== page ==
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Inverse intubation in entrapped trauma casualties: a simulator based, randomised cross-over comparison of direct, indirect and video laryngoscopy
  1. Patrick Schober,
  2. Ralf Krage,
  3. Dick van Groeningen,
  4. Stephan A Loer,
  5. Lothar A Schwarte
  1. Department of Anaesthesiology, VU University Medical Center Amsterdam, Amsterdam, The Netherlands
  1. Correspondence to Dr Patrick Schober, Department of Anaesthesiology, VU University Medical Center Amsterdam, P.O. Box 7057, Amsterdam 1007 MB, The Netherlands; p.schober{at}vumc.nl

Abstract

Background Airway management in entrapped casualties with restricted access to the head is challenging. If tracheal intubation is required and conventional laryngoscopy is not possible, intubation must be attempted in a face-to-face approach. Traditionally, this is performed with a standard laryngoscope held in the right hand with the blade facing upward. Recently, alternative methods have been developed to facilitate difficult intubations, and we hypothesised that such techniques are also useful for face-to-face intubations.

Methods 24 (trainee) anaesthesiologists attempted tracheal intubation in a patient simulator (SimMan, Laerdal, Norway) using three techniques in random order: (1) direct laryngoscopy (Macintosh blade #3), (2) indirect optical laryngoscopy (Airtraq, Prodol, Spain) and (3) video laryngoscopy (McGrath, Aircraft Medical, UK). The manikin was sitting with the neck immobilised and only accessible from the left anterolateral side. Success rate (percentage (95% CI)) and tube insertion time (median (IQR)) were recorded.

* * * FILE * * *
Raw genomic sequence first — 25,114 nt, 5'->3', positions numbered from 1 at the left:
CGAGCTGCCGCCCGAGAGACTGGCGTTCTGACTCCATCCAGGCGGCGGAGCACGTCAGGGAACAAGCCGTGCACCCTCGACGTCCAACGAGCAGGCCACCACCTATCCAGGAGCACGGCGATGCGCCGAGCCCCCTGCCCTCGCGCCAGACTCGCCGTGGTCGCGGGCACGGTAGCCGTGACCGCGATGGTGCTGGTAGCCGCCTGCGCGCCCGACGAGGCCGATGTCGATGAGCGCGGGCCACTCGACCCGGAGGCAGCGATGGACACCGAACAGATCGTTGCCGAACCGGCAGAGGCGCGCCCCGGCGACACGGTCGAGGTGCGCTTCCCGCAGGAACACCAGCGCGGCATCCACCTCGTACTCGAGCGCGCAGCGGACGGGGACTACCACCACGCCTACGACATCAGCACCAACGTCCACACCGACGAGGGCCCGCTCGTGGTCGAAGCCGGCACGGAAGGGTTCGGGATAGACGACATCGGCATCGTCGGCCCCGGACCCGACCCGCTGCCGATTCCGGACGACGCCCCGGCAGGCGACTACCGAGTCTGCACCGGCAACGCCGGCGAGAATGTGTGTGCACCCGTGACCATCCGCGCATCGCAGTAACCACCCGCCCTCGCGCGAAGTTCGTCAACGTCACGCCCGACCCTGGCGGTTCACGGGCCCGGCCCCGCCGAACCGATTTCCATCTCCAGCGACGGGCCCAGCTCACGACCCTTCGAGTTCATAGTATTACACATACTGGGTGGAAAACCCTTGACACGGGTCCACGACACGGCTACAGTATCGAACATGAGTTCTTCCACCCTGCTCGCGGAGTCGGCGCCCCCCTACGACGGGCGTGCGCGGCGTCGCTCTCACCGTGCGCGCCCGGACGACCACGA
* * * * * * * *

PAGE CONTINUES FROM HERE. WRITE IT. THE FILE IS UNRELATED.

Results Success rate did not differ significantly (Airtraq and McGrath 100% (84% to 100%), direct laryngoscopy 88% (68% to 96%)). Intubation was faster with Airtraq (25 s (22–34), p<0.001) and direct laryngoscopy (34 s (22–48), p<0.05) compared with the McGrath technique (55 s (37–96)).

Conclusions All three techniques have a high success rate, but the usefulness of the video laryngoscope is limited due to longer intubation duration. Inverse direct laryngoscopy showed reasonable intubation times and, given the widespread availability of Macintosh laryngoscopes, seems a useful technique. Intubation was always successful and tended to be fastest with the Airtraq device, suggesting that this technique may be a promising alternative.

  • Airway
  • Prehospital Care
  • Trauma
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